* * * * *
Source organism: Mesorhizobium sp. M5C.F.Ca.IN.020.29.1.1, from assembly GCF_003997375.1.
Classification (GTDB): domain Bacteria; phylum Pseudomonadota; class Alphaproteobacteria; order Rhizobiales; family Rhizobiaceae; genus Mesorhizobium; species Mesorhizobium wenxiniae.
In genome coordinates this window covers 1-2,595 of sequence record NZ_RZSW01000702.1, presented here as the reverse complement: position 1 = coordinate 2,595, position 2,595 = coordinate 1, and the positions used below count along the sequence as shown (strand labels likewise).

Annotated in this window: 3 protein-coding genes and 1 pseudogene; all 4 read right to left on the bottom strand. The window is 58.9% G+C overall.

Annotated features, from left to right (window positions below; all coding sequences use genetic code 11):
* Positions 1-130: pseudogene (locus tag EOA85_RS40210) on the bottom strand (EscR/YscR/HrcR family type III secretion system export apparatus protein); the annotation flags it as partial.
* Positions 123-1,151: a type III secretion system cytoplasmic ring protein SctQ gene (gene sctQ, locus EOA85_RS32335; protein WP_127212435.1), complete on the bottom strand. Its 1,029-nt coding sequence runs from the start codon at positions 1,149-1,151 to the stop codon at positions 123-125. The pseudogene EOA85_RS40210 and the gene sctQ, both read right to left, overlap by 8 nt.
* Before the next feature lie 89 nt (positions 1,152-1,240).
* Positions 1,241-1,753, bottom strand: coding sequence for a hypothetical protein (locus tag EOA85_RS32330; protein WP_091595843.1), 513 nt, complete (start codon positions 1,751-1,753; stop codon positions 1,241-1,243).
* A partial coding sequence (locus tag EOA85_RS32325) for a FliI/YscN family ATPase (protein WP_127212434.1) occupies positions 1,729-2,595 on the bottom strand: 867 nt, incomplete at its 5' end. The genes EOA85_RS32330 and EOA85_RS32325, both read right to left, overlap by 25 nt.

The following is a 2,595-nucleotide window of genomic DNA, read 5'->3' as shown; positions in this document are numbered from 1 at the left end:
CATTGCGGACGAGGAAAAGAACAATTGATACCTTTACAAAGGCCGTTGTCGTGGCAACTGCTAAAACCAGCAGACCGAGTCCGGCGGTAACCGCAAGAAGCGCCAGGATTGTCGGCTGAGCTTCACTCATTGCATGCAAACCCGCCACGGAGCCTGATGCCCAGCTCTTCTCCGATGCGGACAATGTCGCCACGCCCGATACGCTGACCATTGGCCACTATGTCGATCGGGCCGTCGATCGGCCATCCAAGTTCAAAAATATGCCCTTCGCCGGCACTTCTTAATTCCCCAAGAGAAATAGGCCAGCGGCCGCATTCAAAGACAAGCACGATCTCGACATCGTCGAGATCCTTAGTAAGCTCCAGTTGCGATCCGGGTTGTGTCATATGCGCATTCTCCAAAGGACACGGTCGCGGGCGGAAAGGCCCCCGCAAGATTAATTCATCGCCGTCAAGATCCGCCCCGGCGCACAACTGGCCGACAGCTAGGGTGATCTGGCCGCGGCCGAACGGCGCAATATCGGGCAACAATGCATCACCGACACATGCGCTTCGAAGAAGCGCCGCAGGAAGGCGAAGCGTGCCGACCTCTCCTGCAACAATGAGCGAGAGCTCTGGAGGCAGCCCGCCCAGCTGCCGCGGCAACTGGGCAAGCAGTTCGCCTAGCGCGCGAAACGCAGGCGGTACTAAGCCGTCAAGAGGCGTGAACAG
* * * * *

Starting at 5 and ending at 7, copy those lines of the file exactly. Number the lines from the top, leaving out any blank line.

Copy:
Annotated features, from left to right (window positions below; all coding sequences use genetic code 11):
* Positions 1-130: pseudogene (locus tag EOA85_RS40210) on the bottom strand (EscR/YscR/HrcR family type III secretion system export apparatus protein); the annotation flags it as partial.
* Positions 123-1,151: a type III secretion system cytoplasmic ring protein SctQ gene (gene sctQ, locus EOA85_RS32335; protein WP_127212435.1), complete on the bottom strand. Its 1,029-nt coding sequence runs from the start codon at positions 1,149-1,151 to the stop codon at positions 123-125. The pseudogene EOA85_RS40210 and the gene sctQ, both read right to left, overlap by 8 nt.